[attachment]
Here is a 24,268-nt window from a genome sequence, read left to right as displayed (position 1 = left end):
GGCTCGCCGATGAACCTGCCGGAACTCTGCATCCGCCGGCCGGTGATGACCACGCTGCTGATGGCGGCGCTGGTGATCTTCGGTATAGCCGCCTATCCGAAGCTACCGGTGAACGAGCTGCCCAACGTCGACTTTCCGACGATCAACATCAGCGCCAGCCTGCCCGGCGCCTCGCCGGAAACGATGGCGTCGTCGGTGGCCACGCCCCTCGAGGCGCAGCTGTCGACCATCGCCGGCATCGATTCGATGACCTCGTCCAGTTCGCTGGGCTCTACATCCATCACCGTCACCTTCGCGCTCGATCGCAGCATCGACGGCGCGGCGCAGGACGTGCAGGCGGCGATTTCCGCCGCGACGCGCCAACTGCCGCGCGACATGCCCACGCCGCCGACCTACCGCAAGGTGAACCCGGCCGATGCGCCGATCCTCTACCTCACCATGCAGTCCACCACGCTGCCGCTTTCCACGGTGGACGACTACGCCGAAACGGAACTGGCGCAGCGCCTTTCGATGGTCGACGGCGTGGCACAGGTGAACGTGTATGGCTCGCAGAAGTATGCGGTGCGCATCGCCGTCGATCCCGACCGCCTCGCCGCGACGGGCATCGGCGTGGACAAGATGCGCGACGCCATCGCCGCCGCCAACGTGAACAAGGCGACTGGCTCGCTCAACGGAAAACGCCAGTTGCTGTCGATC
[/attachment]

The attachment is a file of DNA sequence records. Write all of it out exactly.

Here is a 24,268-nt window from a genome sequence, read left to right as displayed (position 1 = left end):
GGCTCGCCGATGAACCTGCCGGAACTCTGCATCCGCCGGCCGGTGATGACCACGCTGCTGATGGCGGCGCTGGTGATCTTCGGTATAGCCGCCTATCCGAAGCTACCGGTGAACGAGCTGCCCAACGTCGACTTTCCGACGATCAACATCAGCGCCAGCCTGCCCGGCGCCTCGCCGGAAACGATGGCGTCGTCGGTGGCCACGCCCCTCGAGGCGCAGCTGTCGACCATCGCCGGCATCGATTCGATGACCTCGTCCAGTTCGCTGGGCTCTACATCCATCACCGTCACCTTCGCGCTCGATCGCAGCATCGACGGCGCGGCGCAGGACGTGCAGGCGGCGATTTCCGCCGCGACGCGCCAACTGCCGCGCGACATGCCCACGCCGCCGACCTACCGCAAGGTGAACCCGGCCGATGCGCCGATCCTCTACCTCACCATGCAGTCCACCACGCTGCCGCTTTCCACGGTGGACGACTACGCCGAAACGGAACTGGCGCAGCGCCTTTCGATGGTCGACGGCGTGGCACAGGTGAACGTGTATGGCTCGCAGAAGTATGCGGTGCGCATCGCCGTCGATCCCGACCGCCTCGCCGCGACGGGCATCGGCGTGGACAAGATGCGCGACGCCATCGCCGCCGCCAACGTGAACAAGGCGACTGGCTCGCTCAACGGAAAACGCCAGTTGCTGTCGATC